4 - W. E. Dietrich, J. T. Perron, 2006 The search for a topographic signature of life. DietrichW. E.PerronJ. T. (2006). The search for a topographic signature of life. Nature, . 26 January 2006. doi:10.1038/nature04452., 439 7075 411 418 . 26 January 2006. doi:10.1038/nature04452.
5 - A. L. Densmore, N. Hovius, 2000 Topographic fingerprints of bedrock landslides. Geology. April 2000. 28 4 371 374 .
6 - N. F. Fernandes, R. F. Guimaraes, R. A. T. Gomes, B. C. Vieira, D. R. Montgomery, H. Greenberg, 2004 Topographic controls of landslides in Rio de Janeiro: field evidence and modeling.. Catena, 55 2004 163 181 .
7 - N. F. Glenn, D. R. Streutkera, D. J. Chadwick, G. D. Thackray, S. J. Dorsch, 2006 Analysis of LiDAR-derived topographic information forcharacterizing and differentiating landslidemorphology and activity. Geomorphology, 73 2006 131 148 .
8 - P. L. Guth, 2001 Quantifying Terrain Fabric in Digital Elevation Models, in Ehlen, J., and Harmon, R.S., eds., The Environmental Legacy of Millitry Opereations. Boulder, Colorado, Geological Society of America Reviews in Engineering Geology, 14 13 25 .
9 - P. L. Guth, 2003 Eigenvector Analysis of Digital Elevation Models in a GIS. In: Geomorphometry and Quality Control, in Concepts and Modelling in Geomorphology: International Perspectives, Eds. I.S. Evans, R.Dikau, E. Tokunaga, H. Ohmori and M. Hirano, 199 220 , TerraPub, Tokyo.
10 - T. Hengl, H. I. Reuter, (eds. 2009 Geomorphometry- Concepts, Software, Applications. Series Developments in Soil Science, 33, Elsevier, 978-0-12374-345-9
11 - K. H. Hsiao, J. K. Liu, M. F. Yu, Y. H. Tseng, 2005 Topographic Change Detection Using Aerial Photogrammetric Survey and 3D Laser Data in Jiu-fen-er Mountain. Journal of Photogrammetry and Remote Sensing, 10(2), June 2005, 191 202 .
12 - K. H. Hsiao, J. K. Liu, M. F. Yu, T. K. Chen, W. C. Hsu, C. L. Wang, 2006 Terrain Change Detection Combined Photogrammetric DEM and Airborne LiDAR Data. Journal of Photogrammetry and Remote Sensing, (11)3, September 2006, 283 295 .
13 - C. C. Lau, K. H. Hsiao, C. T. Chen, Y. L. Chung, C. S. Lin, C. Z. Chiu, T. Y. Shih, J. K. Liu, D. K. Chen, T. Y. Liao, C. H. Shih, S. C. Weng, S. F. Lo, L. H. Pan, 2006 The development of advanced remote sensing technologies for forestry survey, part 1 of 3. Report of Council Of Agriculture, Database 950023 Project Number: 95 12 .1.1-T-a1, Project ID: 120101a100. 12-15-2006.
14 - J. K. Liu, S. J. Werng, J. H. Huang, M. J. Yang, 2001 Remote sensing image analyses of rainfall-induced landslides. In Proc. 21 Century Civil Engineering and Management, C23 C33 . Minghsin University of Science and Technology, 28 Decenber 2001.
15 - F. Mantovani, R. Soeters, C. J. van Westen, 1996 Remote sensing techniques for landslide studies and hazard zonation in Europe. Geomorphology, 15 1996 213 225 .
16 - J. Mc Kean, J. Roering, 2004 Objective landslide detection and surface morphology mapping using high-resolution airborne laser altimetry. Geomorphology, 57 2004 331 351 .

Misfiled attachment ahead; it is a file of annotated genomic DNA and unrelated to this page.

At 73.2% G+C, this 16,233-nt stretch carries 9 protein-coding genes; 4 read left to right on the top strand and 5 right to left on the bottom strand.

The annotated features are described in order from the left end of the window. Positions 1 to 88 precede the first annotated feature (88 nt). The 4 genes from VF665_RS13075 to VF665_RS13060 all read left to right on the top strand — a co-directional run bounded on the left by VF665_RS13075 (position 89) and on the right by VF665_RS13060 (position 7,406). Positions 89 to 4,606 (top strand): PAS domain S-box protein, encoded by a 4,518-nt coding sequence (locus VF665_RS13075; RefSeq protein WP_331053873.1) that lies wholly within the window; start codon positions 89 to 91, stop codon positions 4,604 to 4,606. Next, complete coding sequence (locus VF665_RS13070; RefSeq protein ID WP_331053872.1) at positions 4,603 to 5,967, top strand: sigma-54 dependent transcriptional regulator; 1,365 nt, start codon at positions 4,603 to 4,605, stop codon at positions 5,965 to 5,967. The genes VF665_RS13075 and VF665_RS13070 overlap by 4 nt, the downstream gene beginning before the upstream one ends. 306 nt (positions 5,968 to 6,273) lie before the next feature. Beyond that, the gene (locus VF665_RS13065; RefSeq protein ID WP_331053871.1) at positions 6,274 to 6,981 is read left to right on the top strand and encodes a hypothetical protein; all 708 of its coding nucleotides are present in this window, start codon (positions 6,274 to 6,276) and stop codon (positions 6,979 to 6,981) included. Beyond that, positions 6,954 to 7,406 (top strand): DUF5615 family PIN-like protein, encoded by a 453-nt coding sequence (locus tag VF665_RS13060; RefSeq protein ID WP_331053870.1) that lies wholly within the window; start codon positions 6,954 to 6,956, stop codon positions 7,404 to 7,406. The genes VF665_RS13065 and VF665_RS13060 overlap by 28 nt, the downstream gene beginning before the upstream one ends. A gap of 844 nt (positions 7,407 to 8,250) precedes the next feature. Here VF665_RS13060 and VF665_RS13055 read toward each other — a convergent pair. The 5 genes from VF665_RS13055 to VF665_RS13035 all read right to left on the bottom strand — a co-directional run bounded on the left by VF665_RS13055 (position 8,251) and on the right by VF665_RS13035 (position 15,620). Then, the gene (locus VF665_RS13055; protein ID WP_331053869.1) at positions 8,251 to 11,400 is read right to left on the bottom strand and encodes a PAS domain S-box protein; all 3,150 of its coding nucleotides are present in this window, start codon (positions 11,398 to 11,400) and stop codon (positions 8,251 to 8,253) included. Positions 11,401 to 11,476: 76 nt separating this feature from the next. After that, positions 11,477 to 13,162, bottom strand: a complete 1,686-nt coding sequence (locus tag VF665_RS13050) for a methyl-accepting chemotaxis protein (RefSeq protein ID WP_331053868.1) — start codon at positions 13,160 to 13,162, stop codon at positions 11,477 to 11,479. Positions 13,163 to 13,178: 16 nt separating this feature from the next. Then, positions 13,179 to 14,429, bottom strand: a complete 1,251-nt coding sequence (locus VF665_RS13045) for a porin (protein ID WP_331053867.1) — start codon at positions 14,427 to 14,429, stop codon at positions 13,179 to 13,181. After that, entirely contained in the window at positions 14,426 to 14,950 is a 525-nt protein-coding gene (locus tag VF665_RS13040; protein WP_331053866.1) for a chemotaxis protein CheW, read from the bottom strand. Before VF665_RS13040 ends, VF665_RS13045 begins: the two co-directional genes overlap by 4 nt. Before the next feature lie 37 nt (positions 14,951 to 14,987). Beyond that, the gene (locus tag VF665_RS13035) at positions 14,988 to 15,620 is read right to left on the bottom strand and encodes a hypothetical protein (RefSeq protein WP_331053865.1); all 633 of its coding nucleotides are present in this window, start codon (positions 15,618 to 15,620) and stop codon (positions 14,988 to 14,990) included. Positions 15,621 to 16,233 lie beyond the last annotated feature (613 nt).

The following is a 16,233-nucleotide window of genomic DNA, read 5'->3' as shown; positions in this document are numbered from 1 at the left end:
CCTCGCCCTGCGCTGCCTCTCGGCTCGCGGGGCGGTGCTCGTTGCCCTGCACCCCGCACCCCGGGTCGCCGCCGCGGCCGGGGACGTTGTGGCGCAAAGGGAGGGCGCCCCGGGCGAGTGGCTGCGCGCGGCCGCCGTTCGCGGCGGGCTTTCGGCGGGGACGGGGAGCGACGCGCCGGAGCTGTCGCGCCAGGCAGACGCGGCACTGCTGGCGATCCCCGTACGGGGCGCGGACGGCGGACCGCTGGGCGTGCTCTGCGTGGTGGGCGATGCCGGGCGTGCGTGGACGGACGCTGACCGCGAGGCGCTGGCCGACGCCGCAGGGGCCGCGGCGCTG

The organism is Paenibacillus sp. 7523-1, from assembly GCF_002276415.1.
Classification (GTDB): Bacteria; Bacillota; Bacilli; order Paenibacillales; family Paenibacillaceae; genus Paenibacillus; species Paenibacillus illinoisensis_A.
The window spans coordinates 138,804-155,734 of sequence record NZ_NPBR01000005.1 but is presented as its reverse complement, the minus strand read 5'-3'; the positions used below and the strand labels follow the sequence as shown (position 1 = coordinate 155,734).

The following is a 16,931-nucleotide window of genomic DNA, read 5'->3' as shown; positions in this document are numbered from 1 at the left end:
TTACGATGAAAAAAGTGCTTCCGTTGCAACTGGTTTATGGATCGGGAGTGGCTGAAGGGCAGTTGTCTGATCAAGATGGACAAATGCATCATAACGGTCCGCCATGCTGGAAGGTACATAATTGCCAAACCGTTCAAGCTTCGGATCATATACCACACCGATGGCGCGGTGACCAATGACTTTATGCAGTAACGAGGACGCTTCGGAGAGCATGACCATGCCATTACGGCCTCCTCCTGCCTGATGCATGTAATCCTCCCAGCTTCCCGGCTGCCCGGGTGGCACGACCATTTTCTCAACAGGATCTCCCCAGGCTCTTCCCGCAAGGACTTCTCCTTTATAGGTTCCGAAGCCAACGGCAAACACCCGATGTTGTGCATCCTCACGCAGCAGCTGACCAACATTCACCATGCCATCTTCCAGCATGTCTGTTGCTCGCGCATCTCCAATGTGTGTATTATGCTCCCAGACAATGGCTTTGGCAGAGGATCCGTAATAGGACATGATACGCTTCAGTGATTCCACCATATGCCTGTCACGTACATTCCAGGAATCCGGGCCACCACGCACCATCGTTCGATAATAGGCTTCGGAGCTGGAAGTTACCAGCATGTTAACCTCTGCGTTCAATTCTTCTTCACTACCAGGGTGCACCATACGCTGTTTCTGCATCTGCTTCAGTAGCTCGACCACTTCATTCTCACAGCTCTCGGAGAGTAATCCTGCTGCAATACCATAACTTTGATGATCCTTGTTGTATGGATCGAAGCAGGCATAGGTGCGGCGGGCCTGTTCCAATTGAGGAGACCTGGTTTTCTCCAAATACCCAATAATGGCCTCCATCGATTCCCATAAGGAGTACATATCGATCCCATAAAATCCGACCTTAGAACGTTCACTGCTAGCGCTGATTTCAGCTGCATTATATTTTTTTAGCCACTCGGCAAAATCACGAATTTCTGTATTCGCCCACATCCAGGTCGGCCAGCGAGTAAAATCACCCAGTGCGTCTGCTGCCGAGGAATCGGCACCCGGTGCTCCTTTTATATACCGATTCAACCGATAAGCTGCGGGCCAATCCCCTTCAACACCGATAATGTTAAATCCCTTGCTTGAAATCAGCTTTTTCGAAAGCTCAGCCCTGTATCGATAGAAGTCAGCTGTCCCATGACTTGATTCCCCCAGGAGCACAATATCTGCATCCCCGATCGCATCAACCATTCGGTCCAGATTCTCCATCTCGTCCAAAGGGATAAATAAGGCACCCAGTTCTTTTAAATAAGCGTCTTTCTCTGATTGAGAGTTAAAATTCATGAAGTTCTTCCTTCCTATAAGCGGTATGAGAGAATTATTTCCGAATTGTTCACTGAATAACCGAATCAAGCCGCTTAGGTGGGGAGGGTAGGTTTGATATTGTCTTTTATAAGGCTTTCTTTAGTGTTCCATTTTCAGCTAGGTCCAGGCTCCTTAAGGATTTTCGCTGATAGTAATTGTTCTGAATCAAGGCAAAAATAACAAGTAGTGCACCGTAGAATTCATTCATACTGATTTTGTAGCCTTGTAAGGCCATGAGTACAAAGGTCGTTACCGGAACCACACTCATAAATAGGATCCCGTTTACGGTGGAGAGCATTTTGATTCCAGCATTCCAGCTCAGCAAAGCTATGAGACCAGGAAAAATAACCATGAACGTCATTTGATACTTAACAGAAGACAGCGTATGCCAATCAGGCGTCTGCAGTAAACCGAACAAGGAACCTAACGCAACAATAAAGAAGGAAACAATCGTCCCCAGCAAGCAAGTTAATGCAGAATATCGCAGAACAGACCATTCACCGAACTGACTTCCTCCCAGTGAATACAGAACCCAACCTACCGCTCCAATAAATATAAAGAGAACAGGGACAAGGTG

17 - J. E. Means, S. A. Acker, B. J. Fitt, M. Renslow, L. Emerson, C. J. Hendrix, 2000 Predicting forest stand characteristics with airborne scanning LiDAR. Photogrammetric Engineering & Remote Sensing, 66(11), 1367 1371 .
18 - E. Naesset, 2002 Predicting forest stand characteristics with airborne scanning laser using a practical two-stage procedure and field data.. Remote Sensing of Environment, 80(1) 88 99 (12).
19 - NFA 2008 Historical records of natural disasters of Taiwan from 1958 to 2007, National Fire Agency, Ministry of the Interior. Access date : 31 December 2008. http://www.nfa.gov.tw/Show.aspx?MID=97&UID=827&PID=97.
20 - M. Parise, 2001 Landslide mapping techniques and their use in the assessment of the landslide hazard. Physics and Chemistry of the Earth, 26 9 697 703 . doi:10.1016/S1464-1917(01)00069-1.
21 - J. R. Parker, 1997 Algorithms for Image Processing and Computer Vision, Wiley Computer, New York.
22 - R. J. Pike, 1988 The geometric signature: Quantifying landslide-terrain types from digital elevation models.. Mathematical Geology. 20 5 491 511 . 0882-8121 (Paper) 1573-8868 (Online). DOI: 10.1007/BF00890333. Publisher: Springer Netherlands.
23 - D. A. Sharpnack, G. Akin, 1969 An algorithm for computing slope and aspect from elevations. Photogrammetric Engineering, 35 3 247 248 .
24 - A. K. Turner, R. L. Schuster, (eds.) (1996 Landslide Investigation and Mitigation. Transportation Research Board National Research Council Special Report 247 National Academy Press, Washington D. C.
25 - D. J. Varnes, 1978 Slope Movement Types and Processes. In: Landslides Control, Special Report 176. eds. Schuster, R. & Krizek, R., National Academy of Sciences, Washington, D.C. 11 33 .
26 - N. H. Woodcock, 1977 Specification of fabric shapes using an eigenvalue method.. Geol. Soc. Amer. Bull. 88 1231 1236 .